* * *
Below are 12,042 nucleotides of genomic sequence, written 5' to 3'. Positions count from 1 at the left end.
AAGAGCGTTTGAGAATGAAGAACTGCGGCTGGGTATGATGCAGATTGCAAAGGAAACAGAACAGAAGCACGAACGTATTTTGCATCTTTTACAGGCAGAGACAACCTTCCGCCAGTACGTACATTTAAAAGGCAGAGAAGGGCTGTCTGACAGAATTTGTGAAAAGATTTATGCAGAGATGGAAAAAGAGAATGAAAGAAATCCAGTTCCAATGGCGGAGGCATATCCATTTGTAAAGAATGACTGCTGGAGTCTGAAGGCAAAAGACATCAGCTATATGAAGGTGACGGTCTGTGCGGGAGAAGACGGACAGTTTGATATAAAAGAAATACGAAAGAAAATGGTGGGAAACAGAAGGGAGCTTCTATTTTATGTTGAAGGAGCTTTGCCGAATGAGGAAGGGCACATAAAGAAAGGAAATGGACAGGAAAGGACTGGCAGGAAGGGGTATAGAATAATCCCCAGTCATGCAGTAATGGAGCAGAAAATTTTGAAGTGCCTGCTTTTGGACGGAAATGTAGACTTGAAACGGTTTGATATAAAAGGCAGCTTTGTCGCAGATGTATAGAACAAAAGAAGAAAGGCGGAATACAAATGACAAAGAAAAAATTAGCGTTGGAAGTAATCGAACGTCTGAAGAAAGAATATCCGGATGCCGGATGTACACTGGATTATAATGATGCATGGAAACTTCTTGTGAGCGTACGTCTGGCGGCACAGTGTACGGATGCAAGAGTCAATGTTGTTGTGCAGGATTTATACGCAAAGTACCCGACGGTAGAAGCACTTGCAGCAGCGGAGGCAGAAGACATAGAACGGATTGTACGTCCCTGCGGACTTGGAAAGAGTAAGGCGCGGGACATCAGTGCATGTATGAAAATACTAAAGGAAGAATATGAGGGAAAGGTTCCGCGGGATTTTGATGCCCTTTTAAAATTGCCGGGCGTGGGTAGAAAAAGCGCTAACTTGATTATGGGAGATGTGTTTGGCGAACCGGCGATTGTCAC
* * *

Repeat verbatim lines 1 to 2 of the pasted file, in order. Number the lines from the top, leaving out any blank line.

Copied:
Below are 12,042 nucleotides of genomic sequence, written 5' to 3'. Positions count from 1 at the left end.
AAGAGCGTTTGAGAATGAAGAACTGCGGCTGGGTATGATGCAGATTGCAAAGGAAACAGAACAGAAGCACGAACGTATTTTGCATCTTTTACAGGCAGAGACAACCTTCCGCCAGTACGTACATTTAAAAGGCAGAGAAGGGCTGTCTGACAGAATTTGTGAAAAGATTTATGCAGAGATGGAAAAAGAGAATGAAAGAAATCCAGTTCCAATGGCGGAGGCATATCCATTTGTAAAGAATGACTGCTGGAGTCTGAAGGCAAAAGACATCAGCTATATGAAGGTGACGGTCTGTGCGGGAGAAGACGGACAGTTTGATATAAAAGAAATACGAAAGAAAATGGTGGGAAACAGAAGGGAGCTTCTATTTTATGTTGAAGGAGCTTTGCCGAATGAGGAAGGGCACATAAAGAAAGGAAATGGACAGGAAAGGACTGGCAGGAAGGGGTATAGAATAATCCCCAGTCATGCAGTAATGGAGCAGAAAATTTTGAAGTGCCTGCTTTTGGACGGAAATGTAGACTTGAAACGGTTTGATATAAAAGGCAGCTTTGTCGCAGATGTATAGAACAAAAGAAGAAAGGCGGAATACAAATGACAAAGAAAAAATTAGCGTTGGAAGTAATCGAACGTCTGAAGAAAGAATATCCGGATGCCGGATGTACACTGGATTATAATGATGCATGGAAACTTCTTGTGAGCGTACGTCTGGCGGCACAGTGTACGGATGCAAGAGTCAATGTTGTTGTGCAGGATTTATACGCAAAGTACCCGACGGTAGAAGCACTTGCAGCAGCGGAGGCAGAAGACATAGAACGGATTGTACGTCCCTGCGGACTTGGAAAGAGTAAGGCGCGGGACATCAGTGCATGTATGAAAATACTAAAGGAAGAATATGAGGGAAAGGTTCCGCGGGATTTTGATGCCCTTTTAAAATTGCCGGGCGTGGGTAGAAAAAGCGCTAACTTGATTATGGGAGATGTGTTTGGCGAACCGGCGATTGTCAC